Upstate and Western New York businesses would do well to take the Metropolitan Transit Authority’s advice and bid for any part of the $51.5 billion to modernize New York City’s buses, trains and subways.
After all, regional taxpayer money and tolls already subsidize the city’s transit system. It is a statement of fact that cannot be overly emphasized and, as Patrick Foye, the MTA’s chairman and CEO said, “It’s only fair and appropriate that we do everything we can to return as much in terms of investment, spending and employment to the state.”
Hearing that is music to anyone’s ears, especially sometimes beleaguered upstate taxpayers who see this massive overhaul and are understandably envious.
To be fair, the City of Buffalo is no New York City. This area does not have the overwhelming capacity problems found in major metropolitan areas – and no city in this country is larger than New York – nor does it have the history of egregious problems, subway breakdowns and failures that have been widely documented in the media in recent years.
New York City and its masses of people require transportation efficiency. Without it, the city’s economy would freeze. What is more, upstate is a net beneficiary of the New York City economy; we rely on the tax revenues churned up there, especially on Wall Street. The multiple billion-dollar overhaul is long overdue. The good news here is that there is opportunity for the local economy to benefit.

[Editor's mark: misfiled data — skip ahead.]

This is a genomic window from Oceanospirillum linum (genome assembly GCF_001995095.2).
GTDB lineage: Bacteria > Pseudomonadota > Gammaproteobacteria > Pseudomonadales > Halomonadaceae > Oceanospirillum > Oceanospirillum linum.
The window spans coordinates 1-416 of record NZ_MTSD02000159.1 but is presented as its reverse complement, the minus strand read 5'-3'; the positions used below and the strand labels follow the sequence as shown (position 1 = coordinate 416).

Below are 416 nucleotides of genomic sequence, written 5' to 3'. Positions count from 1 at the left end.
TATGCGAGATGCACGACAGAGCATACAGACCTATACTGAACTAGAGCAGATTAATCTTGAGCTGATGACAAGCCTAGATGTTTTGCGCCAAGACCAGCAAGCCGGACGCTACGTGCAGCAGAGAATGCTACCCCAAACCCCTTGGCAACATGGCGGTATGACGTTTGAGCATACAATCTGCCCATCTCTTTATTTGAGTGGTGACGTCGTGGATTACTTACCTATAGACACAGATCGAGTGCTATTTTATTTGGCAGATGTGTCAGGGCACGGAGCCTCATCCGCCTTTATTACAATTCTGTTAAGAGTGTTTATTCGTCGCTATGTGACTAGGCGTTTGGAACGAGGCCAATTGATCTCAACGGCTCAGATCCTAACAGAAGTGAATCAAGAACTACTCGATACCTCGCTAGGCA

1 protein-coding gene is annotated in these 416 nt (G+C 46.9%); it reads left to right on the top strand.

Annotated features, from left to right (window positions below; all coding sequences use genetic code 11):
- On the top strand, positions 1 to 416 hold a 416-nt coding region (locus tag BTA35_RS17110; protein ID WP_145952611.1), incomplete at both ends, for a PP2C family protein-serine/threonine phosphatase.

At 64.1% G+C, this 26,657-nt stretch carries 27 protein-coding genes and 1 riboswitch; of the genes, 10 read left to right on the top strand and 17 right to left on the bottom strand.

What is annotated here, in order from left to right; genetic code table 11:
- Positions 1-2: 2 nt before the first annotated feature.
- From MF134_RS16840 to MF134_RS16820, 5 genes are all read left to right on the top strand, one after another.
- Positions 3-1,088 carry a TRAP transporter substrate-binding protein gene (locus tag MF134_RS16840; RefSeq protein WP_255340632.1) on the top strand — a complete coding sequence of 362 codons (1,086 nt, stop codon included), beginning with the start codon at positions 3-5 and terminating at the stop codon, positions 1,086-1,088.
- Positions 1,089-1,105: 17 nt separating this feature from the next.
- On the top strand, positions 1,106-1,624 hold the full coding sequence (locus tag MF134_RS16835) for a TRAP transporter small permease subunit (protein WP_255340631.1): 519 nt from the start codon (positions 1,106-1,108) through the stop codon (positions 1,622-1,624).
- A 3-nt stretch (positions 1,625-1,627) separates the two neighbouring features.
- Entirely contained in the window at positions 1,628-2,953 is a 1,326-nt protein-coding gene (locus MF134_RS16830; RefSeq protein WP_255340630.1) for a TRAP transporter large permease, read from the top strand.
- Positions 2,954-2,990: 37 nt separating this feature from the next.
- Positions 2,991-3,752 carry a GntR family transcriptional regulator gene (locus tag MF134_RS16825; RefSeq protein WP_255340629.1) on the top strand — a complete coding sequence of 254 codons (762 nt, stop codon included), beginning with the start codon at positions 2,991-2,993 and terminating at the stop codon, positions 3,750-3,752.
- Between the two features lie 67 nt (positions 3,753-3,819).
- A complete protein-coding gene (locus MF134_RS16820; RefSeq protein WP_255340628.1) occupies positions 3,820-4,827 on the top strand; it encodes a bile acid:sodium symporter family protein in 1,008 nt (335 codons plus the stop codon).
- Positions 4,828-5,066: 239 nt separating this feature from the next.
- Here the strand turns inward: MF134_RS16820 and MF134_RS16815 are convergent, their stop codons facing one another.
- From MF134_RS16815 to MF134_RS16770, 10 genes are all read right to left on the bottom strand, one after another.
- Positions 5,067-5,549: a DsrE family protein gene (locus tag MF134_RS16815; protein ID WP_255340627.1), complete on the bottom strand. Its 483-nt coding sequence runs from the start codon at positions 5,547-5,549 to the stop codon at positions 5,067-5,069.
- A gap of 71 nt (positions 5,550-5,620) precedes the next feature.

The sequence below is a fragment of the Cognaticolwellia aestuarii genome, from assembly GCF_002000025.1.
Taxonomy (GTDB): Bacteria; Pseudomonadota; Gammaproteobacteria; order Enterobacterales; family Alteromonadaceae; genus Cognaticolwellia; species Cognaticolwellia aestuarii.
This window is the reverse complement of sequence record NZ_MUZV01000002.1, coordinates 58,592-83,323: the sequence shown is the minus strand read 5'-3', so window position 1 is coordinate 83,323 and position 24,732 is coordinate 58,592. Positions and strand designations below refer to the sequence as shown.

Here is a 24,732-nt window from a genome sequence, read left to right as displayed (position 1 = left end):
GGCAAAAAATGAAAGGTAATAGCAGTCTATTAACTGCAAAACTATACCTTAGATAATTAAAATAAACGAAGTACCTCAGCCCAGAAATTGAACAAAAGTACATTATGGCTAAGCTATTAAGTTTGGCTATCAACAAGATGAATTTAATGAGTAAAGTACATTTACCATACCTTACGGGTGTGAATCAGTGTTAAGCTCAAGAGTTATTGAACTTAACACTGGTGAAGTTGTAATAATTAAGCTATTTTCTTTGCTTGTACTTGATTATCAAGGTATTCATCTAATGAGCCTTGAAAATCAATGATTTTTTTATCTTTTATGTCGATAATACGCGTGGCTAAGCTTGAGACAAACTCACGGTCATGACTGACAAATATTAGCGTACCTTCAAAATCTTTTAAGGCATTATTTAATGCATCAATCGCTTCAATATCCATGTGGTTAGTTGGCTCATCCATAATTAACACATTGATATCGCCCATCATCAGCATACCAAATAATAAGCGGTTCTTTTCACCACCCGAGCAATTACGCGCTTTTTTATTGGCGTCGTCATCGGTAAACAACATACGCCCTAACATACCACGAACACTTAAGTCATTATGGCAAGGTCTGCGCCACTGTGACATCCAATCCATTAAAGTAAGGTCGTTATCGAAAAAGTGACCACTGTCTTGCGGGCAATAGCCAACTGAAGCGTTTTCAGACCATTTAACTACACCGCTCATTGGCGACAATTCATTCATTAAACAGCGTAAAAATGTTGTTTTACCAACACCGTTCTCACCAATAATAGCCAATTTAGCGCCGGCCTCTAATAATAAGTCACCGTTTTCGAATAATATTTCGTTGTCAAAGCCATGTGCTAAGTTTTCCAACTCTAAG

Foye and Andy Byford, president of MTA New York City Transit, recently visited Buffalo to attend a luncheon with about 75 local businesses. Their presence here was thanks to the role of State Sen. Tim Kennedy, D-Buffalo, whose influence as the chairman of the Senate Transportation Committee is already paying dividends.
Kennedy’s comment about “building a bridge” from the MTA to Buffalo and Western New York businesses should encourage companies here to start lining up. The capital spending plan is the largest in the MTA’s history. From 2020 through 2024 the agency will buy new rail cars and buses, improve subway service and upgrade bridges and tunnels.
The MTA expects to start issuing requests for proposals for the work early next year. It expects to start spending money in the second and third quarters of 2020.
Given the MTA estimates that the capital spending plan will generate $75 billion in statewide economic activity over five years and create 350,000 jobs, this region can benefit directly by winning a share of those bids. The agency expects at least 89% of the capital investments to be “sourced or performed in New York.”
Local businesses already working with the MTA include Rigidized Metals in Buffalo and Curbell Plastics in Orchard Park. California-based Cubic even opened a customer call center in Amherst. The company is installing a new fare payment system for the New York City subway system.
Local companies should take this opportunity to be a part of New York City’s large-scale transit system overhaul, benefiting from a system that already gets regional taxpayer money and tolls.